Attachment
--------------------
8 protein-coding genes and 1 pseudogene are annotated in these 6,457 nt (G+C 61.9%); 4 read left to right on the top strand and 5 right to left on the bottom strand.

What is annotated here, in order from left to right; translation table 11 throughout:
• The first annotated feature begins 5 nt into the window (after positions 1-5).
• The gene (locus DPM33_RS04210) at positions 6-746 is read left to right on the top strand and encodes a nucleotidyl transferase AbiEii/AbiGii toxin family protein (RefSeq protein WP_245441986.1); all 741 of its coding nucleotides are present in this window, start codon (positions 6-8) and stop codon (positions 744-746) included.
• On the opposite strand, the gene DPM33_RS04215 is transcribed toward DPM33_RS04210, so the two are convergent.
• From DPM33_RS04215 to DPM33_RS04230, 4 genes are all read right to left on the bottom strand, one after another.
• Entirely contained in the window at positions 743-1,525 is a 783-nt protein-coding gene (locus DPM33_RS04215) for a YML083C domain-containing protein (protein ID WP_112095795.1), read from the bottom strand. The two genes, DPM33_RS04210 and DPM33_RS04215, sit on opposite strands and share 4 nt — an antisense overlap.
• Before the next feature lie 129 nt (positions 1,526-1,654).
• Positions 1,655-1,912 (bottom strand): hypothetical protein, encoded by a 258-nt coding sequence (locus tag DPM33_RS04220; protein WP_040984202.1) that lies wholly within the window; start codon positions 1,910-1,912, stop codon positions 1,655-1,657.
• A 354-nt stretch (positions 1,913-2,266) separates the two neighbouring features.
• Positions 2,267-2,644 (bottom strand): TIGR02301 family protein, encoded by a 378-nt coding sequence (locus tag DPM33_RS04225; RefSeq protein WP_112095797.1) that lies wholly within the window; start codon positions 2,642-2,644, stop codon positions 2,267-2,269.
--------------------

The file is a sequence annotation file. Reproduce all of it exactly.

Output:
8 protein-coding genes and 1 pseudogene are annotated in these 6,457 nt (G+C 61.9%); 4 read left to right on the top strand and 5 right to left on the bottom strand.

What is annotated here, in order from left to right; translation table 11 throughout:
• The first annotated feature begins 5 nt into the window (after positions 1-5).
• The gene (locus DPM33_RS04210) at positions 6-746 is read left to right on the top strand and encodes a nucleotidyl transferase AbiEii/AbiGii toxin family protein (RefSeq protein WP_245441986.1); all 741 of its coding nucleotides are present in this window, start codon (positions 6-8) and stop codon (positions 744-746) included.
• On the opposite strand, the gene DPM33_RS04215 is transcribed toward DPM33_RS04210, so the two are convergent.
• From DPM33_RS04215 to DPM33_RS04230, 4 genes are all read right to left on the bottom strand, one after another.
• Entirely contained in the window at positions 743-1,525 is a 783-nt protein-coding gene (locus DPM33_RS04215) for a YML083C domain-containing protein (protein ID WP_112095795.1), read from the bottom strand. The two genes, DPM33_RS04210 and DPM33_RS04215, sit on opposite strands and share 4 nt — an antisense overlap.
• Before the next feature lie 129 nt (positions 1,526-1,654).
• Positions 1,655-1,912 (bottom strand): hypothetical protein, encoded by a 258-nt coding sequence (locus tag DPM33_RS04220; protein WP_040984202.1) that lies wholly within the window; start codon positions 1,910-1,912, stop codon positions 1,655-1,657.
• A 354-nt stretch (positions 1,913-2,266) separates the two neighbouring features.
• Positions 2,267-2,644 (bottom strand): TIGR02301 family protein, encoded by a 378-nt coding sequence (locus tag DPM33_RS04225; RefSeq protein WP_112095797.1) that lies wholly within the window; start codon positions 2,642-2,644, stop codon positions 2,267-2,269.